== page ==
QUECHEE, Vermont (Reuters) - When Hurricane Irene’s torrential rains transformed the sleepy Ottauquechee River into a roaring wall of gray-green water a year ago, the Simon Pearce glass and pottery gallery’s future was in doubt.
Located in a renovated woolen mill on a narrow gap by the river, flood waters surged 25 feet above normal, filling the bottom two floors of one of Vermont’s most popular tourist attractions. It destroyed more than $200,000 in blown glass vases and tableware and wiped out a 3,000-bottle wine cellar for the gallery’s restaurant.
On top of that, Irene washed out a covered bridge that was the gallery’s main link to the state highway that brought most of Simon Pearce’s 300,000 annual visitors.
“It was a triple, quadruple whammy,” says Andrew Pearce, director of special projects at the gallery and son of its eponymous founder, of the flood that caused $3 million in damages to the business. “So much of my dad’s work was washed down the river in an afternoon. You can sit around and mope or roll up your sleeves and start shoveling.”
As Hurricane Isaac threatens to hit Florida, many on the East Coast are still struggling to recover a year after Hurricane Irene.
Once the storm made landfall in North Carolina on August 27, it moved north to deluge the Northeast, causing 40 deaths and an estimated $10 billion in damage to homes, roads and other infrastructure as far north as Maine and Quebec.
Though doomsday forecasts of the hurricane hitting downtown Philadelphia or flooding New York’s subway never occurred, Vermont and parts of upstate New York were hard-hit, suffering the worst flooding in more than eight decades.
In Margaretville, New York, a village 140 miles north of New York City that sits in a valley in the Catskill Mountains, a street festival had just finished when it began raining. Hours later floodwaters from a branch of the Delaware River, strong enough to carry giant round hay bales, surged down the Main Street, destroying virtually the entire business district of the 700-person town.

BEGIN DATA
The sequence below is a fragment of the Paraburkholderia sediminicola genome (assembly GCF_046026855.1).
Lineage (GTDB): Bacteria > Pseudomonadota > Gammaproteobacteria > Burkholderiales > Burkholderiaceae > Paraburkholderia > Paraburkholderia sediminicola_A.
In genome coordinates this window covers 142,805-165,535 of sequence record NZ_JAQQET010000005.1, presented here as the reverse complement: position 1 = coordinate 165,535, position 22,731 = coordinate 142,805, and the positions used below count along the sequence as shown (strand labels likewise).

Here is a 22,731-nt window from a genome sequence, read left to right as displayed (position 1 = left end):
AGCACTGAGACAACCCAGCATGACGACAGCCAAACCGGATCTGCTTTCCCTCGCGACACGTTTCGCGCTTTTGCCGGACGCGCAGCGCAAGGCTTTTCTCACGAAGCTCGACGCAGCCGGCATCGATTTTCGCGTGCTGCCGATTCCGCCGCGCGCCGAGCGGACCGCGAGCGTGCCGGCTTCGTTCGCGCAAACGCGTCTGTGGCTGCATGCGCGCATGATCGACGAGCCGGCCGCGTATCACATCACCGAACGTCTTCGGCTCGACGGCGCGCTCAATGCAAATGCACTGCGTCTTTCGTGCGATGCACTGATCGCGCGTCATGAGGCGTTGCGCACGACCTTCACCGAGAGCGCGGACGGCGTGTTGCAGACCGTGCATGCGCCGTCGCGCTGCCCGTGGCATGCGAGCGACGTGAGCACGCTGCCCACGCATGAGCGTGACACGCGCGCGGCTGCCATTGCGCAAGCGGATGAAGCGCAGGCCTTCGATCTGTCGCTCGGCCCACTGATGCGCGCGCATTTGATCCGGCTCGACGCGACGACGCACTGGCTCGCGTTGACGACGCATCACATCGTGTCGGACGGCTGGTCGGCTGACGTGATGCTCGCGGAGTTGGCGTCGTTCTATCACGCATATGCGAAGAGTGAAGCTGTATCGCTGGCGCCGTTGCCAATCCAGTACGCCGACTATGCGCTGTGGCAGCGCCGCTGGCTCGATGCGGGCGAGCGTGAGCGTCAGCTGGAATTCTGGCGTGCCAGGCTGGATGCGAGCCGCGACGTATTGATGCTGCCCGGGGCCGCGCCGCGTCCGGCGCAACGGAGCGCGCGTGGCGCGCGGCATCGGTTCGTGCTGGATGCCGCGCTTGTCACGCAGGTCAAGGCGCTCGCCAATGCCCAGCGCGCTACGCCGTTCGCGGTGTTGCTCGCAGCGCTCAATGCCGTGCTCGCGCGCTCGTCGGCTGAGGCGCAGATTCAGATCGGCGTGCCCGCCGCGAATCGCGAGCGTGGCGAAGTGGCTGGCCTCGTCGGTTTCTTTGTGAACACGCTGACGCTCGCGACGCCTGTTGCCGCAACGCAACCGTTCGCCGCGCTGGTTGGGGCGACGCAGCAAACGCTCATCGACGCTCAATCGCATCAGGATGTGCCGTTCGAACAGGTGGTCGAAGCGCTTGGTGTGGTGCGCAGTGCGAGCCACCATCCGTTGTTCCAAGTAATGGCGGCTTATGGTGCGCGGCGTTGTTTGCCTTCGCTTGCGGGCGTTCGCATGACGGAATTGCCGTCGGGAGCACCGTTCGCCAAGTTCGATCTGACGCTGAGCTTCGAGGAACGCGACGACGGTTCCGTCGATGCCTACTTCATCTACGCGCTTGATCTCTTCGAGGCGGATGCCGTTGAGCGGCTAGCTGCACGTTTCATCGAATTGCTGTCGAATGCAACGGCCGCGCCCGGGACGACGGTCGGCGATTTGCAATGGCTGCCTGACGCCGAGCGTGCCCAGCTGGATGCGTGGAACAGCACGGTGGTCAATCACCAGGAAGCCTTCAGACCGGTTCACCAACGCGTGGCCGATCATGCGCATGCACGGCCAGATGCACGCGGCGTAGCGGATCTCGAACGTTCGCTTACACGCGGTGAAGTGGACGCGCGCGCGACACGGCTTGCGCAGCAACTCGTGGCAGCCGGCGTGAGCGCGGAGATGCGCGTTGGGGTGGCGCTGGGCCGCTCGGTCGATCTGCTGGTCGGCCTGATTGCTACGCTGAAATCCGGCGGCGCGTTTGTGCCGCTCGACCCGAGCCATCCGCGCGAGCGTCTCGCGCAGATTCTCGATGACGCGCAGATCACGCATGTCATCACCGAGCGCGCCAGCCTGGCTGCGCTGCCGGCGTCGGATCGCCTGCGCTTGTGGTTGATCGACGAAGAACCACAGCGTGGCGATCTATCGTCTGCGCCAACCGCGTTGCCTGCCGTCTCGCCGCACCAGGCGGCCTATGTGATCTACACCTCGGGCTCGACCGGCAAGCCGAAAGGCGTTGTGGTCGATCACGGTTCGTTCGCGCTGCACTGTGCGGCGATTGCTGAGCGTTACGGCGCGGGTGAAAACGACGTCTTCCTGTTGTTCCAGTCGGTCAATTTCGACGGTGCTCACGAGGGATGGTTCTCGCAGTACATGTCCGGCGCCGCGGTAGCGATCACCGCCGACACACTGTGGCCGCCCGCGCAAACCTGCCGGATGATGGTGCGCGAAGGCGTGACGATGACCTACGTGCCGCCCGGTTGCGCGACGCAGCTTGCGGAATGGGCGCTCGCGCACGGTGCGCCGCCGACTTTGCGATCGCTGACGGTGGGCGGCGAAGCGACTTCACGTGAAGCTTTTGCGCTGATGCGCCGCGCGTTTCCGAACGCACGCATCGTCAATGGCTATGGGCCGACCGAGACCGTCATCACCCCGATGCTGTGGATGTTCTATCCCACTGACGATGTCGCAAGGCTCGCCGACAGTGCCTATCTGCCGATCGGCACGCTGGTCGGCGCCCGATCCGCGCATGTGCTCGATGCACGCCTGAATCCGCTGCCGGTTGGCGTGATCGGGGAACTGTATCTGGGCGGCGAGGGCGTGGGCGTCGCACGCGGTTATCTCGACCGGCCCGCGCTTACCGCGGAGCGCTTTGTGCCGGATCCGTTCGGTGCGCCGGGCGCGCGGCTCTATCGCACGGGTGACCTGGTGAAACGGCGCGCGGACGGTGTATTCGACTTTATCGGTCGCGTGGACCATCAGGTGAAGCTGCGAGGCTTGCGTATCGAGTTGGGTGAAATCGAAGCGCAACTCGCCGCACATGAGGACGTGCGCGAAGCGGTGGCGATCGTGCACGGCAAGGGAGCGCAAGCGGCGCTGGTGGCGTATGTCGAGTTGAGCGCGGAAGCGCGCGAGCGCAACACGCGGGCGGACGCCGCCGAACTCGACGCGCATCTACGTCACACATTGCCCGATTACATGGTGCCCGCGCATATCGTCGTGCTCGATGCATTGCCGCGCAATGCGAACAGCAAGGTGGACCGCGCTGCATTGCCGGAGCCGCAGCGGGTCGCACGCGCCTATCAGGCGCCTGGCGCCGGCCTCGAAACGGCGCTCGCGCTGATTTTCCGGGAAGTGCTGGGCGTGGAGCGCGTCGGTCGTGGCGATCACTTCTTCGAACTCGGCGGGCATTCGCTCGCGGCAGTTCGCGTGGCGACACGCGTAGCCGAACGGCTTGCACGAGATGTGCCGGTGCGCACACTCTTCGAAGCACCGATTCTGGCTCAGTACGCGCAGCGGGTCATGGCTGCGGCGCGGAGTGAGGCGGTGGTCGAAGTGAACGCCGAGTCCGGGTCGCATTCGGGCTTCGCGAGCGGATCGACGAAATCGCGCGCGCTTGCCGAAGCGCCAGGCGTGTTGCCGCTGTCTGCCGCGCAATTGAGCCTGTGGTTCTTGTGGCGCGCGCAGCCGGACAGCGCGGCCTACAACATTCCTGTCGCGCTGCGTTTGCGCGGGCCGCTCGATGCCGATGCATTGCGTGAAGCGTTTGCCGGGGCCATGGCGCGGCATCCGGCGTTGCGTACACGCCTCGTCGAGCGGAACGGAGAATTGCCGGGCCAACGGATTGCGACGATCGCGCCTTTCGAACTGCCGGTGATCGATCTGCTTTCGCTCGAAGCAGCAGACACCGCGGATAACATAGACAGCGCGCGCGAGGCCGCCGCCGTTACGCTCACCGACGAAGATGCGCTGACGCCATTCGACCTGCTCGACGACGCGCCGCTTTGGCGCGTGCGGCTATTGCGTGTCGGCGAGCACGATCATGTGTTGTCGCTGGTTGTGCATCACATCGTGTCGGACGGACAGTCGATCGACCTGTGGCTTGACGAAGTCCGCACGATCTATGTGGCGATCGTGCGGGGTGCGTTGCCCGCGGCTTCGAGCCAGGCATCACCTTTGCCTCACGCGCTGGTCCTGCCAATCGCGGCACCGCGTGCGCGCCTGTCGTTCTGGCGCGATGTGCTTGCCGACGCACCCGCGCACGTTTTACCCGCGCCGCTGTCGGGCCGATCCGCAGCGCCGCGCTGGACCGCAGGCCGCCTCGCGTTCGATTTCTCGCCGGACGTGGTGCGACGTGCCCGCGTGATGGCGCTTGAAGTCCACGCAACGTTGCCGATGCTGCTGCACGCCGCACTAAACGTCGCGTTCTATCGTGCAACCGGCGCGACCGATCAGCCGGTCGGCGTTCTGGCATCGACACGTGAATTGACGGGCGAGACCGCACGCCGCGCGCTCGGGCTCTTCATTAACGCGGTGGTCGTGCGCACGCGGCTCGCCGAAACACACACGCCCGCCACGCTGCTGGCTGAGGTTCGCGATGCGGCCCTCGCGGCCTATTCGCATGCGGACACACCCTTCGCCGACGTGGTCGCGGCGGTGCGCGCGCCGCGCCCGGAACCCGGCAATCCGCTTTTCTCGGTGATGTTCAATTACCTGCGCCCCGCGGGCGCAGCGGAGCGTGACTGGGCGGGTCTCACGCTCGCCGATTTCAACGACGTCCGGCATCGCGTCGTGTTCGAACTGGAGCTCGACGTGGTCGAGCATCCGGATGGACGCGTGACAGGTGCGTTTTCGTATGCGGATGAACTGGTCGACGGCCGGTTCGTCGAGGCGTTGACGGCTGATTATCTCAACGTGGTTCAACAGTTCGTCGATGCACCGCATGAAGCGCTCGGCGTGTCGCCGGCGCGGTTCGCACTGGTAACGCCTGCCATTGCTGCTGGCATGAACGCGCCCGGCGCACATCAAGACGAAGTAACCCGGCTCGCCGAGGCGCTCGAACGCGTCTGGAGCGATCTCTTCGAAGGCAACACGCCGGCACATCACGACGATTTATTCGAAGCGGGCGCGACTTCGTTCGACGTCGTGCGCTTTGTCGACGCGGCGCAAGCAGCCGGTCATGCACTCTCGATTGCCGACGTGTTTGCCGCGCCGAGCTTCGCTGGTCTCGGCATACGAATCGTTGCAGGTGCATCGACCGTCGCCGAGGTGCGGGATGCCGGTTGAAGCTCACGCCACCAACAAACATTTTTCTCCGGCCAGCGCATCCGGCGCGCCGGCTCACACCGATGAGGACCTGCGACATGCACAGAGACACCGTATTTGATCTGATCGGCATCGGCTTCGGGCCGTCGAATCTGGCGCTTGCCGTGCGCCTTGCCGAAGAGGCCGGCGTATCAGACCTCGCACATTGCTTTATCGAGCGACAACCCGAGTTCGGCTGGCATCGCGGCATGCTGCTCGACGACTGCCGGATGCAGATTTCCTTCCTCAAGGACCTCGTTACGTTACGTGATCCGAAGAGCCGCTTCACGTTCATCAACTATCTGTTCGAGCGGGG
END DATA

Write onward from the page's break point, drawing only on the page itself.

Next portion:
The town’s supermarket has reopened, but other businesses such as the local pub and a CVS drug store are being rebuilt, says Peter Molnar, a local innkeeper. The water crested eight feet above street level in one of Molnar’s downtown lodgings, though he’s repaired the damages with the help of a $30,000 grant from a local economic development agency.
“We’re about 90 percent back,” he said of the town. “We’ve seen the worst of Mother Nature and since then we’ve seen the best of human nature.”
In Rochester, Vermont, a quiet brook that ran through a 200-year old cemetery burst its banks and tore through graves, scattering parts of about three dozen bodies up to three miles away and littering the main highway with remains.
A volunteer group of local funeral directors worked for a week to help restore the remains while local fire departments hauled in new caskets with off-road vehicles and groups of volunteers guarded the cemetery at night, says Thomas Harty, a funeral director from nearby Randolph, Vermon, who oversaw the work.
The task was complicated by the fact that a number of the remains carried away had been buried in an unmarked pauper’s grave. Today remains of 23 bodies have been temporarily interred in concrete vaults while repairs to the cemetery continue, and unidentifiable remains are still being cataloged and occasionally uncovered.
“I never want to do it again,” says Hardy, of the cleanup job. “For some years to come I anticipate we’ll continue to make minor discoveries. Some hunter, some fisherman, some homeowner working along the back of their fields will make a discovery and we’ll get a call.”
At Simon Pearce, a crew of 30 employees spent two weeks working 11-hour days just to clear the debris from rooms filled with as much as five feet of mud. They dug out enough dirt and debris to fill 27 dump trucks and load two logging trucks with scrap metal.
With the help of $2.5 million in state and federal loans, Simon Pearce’s parking lot is again filled with New York and Massachusetts license plates, and crowds gather to watch a half dozen artisans blow glass vases in a workshop that was filled to its ceiling with water a year ago.
“We used to use the saying ‘come hell or high water,'” says Pearce. “Now we leave out the high water part.”
Editing by Greg McCune and Vicki Allen